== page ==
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CD REVIEW: April Verch’s ‘Bright Like Gold’ is an acoustic joy

2013 May 3
by Steve Ide
April Verch ~ photo by Stephen Ide

There’s a sweetness and energy when April Verch plays her fiddle and sings. It’s a magical combination from an artist who melds her feelings with the instrument that has guided her through much of her life. Verch, from Canada’s Ottawa Valley, may have grown up with the music of that region and its heritage, but the sound she delivers is so much more than that. Her ballads and songs range from the traditional to country to bluegrass to folk. But they are so much more than that.

I have watched her wow audiences with her step-dancing, adding tenderly affecting vocals and fiddle. Her ninth CD, “Bright Like Gold” (aprilverch.com), offers a richly adorned, delightful amalgam of the styles that have come to mark her work. And her musical guests – including the venerable Mac Wiseman, fiddler Bruce Molsky and banjoist Sammy Shelor (Lonesome River Band) — add just the right touches.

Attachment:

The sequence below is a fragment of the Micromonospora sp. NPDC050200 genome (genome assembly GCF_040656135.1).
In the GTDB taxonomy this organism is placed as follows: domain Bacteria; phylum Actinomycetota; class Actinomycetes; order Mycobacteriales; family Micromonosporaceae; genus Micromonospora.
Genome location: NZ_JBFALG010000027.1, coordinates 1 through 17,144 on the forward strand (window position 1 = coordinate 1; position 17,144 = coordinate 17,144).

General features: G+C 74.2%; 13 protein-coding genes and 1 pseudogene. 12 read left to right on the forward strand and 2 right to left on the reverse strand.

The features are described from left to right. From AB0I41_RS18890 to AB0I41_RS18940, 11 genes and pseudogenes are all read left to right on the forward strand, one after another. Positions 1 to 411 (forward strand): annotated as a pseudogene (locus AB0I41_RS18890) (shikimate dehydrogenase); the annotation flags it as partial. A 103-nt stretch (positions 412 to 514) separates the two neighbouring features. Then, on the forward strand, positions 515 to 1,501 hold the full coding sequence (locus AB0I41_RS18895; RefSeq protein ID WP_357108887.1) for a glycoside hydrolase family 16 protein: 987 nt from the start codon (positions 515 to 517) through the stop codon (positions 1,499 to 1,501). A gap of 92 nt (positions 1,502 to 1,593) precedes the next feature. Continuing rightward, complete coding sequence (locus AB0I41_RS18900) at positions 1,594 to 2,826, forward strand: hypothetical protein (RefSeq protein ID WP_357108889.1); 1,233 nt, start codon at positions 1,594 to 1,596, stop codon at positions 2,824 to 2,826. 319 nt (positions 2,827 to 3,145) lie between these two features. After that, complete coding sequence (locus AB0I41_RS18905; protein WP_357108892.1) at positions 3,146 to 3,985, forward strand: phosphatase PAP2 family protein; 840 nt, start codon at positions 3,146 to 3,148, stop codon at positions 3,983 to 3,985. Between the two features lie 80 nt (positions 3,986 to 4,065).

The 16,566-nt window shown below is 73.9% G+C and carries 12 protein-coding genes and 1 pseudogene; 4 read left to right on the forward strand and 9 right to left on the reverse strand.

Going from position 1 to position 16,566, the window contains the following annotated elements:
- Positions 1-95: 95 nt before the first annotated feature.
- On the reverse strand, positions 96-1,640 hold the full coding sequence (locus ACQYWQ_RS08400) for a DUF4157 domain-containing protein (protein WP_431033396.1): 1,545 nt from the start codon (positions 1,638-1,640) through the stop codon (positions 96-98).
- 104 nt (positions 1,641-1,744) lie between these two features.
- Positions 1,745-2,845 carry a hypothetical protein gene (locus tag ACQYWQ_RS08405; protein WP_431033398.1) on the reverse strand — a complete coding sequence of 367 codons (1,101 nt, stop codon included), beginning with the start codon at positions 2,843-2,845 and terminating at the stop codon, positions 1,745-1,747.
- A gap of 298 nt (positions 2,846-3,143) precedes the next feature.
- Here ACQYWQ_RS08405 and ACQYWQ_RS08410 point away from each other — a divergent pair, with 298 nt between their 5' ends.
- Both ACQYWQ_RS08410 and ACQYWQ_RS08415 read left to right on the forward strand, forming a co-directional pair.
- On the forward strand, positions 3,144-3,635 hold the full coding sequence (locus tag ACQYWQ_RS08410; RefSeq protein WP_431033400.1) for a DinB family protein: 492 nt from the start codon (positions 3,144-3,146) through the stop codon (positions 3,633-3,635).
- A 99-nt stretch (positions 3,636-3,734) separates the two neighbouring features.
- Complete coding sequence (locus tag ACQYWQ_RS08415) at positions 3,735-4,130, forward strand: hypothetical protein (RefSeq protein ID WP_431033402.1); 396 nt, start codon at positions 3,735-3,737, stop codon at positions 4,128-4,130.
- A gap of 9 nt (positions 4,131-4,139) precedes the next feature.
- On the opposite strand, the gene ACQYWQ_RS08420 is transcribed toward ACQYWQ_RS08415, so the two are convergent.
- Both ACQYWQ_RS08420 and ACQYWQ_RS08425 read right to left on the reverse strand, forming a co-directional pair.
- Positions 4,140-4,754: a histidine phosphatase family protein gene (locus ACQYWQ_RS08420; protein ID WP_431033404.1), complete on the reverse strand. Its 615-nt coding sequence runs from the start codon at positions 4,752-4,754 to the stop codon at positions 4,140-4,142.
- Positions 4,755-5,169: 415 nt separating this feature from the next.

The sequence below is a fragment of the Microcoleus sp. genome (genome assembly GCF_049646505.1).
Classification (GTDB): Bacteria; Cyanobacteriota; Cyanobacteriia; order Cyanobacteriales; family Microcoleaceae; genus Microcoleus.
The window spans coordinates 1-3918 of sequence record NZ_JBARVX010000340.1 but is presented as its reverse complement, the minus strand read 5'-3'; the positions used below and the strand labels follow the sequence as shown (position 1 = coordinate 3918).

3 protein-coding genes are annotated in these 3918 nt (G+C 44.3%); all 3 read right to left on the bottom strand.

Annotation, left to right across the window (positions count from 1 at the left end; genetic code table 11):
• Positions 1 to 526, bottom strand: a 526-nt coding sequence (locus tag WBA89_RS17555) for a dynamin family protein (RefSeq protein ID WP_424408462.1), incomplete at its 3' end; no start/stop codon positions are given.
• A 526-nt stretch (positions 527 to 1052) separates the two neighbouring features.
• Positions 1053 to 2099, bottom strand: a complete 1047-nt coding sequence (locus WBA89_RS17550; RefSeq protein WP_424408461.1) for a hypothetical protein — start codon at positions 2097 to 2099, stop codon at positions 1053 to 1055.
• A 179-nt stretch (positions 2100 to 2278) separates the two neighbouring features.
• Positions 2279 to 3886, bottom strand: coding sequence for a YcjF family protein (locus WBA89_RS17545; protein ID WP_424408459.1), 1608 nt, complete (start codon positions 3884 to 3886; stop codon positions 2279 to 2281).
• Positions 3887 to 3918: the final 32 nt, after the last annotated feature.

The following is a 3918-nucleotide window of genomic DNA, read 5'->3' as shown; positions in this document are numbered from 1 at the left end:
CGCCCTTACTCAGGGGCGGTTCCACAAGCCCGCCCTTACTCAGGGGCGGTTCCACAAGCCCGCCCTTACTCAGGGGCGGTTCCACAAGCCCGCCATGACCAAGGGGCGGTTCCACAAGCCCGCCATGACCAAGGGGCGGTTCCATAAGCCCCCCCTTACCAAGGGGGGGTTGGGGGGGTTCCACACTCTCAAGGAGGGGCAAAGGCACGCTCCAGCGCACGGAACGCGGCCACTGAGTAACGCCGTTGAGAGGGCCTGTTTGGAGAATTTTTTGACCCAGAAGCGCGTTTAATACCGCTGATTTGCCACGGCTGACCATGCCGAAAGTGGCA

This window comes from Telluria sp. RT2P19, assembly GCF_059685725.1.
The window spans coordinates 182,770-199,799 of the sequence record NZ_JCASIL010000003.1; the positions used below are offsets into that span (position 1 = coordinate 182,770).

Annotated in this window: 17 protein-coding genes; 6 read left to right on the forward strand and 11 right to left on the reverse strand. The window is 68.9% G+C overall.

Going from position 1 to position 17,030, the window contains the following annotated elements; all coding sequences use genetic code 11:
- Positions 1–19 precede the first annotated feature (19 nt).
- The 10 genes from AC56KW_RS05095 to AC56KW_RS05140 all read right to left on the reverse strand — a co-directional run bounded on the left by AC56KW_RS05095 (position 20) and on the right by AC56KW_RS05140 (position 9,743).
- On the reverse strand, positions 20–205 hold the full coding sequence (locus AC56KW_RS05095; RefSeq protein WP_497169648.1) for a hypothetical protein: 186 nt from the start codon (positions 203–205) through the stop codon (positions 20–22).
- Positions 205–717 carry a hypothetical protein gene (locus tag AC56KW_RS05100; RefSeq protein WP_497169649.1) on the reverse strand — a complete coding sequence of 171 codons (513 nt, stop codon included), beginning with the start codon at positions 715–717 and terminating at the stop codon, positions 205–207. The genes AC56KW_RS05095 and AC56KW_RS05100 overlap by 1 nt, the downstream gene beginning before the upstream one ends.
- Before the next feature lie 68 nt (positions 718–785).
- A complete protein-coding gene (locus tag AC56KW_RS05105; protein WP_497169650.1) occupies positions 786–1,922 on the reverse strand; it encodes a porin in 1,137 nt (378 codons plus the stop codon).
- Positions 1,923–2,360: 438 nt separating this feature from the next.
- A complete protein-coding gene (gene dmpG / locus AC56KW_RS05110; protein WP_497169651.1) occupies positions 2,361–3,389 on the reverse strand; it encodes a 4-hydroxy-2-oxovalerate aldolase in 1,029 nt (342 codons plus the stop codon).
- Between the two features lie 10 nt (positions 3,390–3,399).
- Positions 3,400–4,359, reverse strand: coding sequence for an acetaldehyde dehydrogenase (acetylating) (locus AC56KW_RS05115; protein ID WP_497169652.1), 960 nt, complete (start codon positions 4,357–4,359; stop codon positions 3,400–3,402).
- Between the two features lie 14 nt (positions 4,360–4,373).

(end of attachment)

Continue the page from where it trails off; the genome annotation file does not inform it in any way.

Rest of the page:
With her core band, Cody Walters and Hayes Griffin, rounding out the sound, “Bright Like Gold,” is an acoustic joy.

“BROKEN”

“SANDY RIVER BELLE”

The 20-song CD alternates instrumentals, mostly fast-paced traditional fiddle numbers, and mixes in a half-dozen original songs from Verch, Walters and Griffin. They perform several covers, including the Loretta Lynn country classic “Don’t Come Home A Drinkin’ (With Lovin’ on your Mind), with pedal steel (Matthew Smith) and Griffin on electric guitar. Verch provides mournful vocals, set only to her fiddle, in the Ola Belle Reed classic “Six Feet of Earth Makes All of Us One Size.”

Mac Wiseman, a first-generation bluegrass musician who has played with the likes of Bill Monroe and Flatt & Scruggs, brings his silky baritone to two songs, the Sylvia Trace gospel-tinged sing-along “My Home in the Sky” and Verch’s own song of devotion “The Only One.”

Other notable originals include the trio sound (fiddle, banjo, guitar) in Verch’s sweetly sung lead-off track, “Broken” and the swing of Griffin’s “Foolish Heart.” The upbeat swing works to provide contrast in a song about heartache.

This CD blends enough energy to satisfy fans of folk, bluegrass, country and acoustic music in general. But it’s easy to see how Verch, who tours the world, has won over fans of every genre.

Here are some videos I have taken in recent years:

A playlist of April’s 2012 performance in Mansfield:

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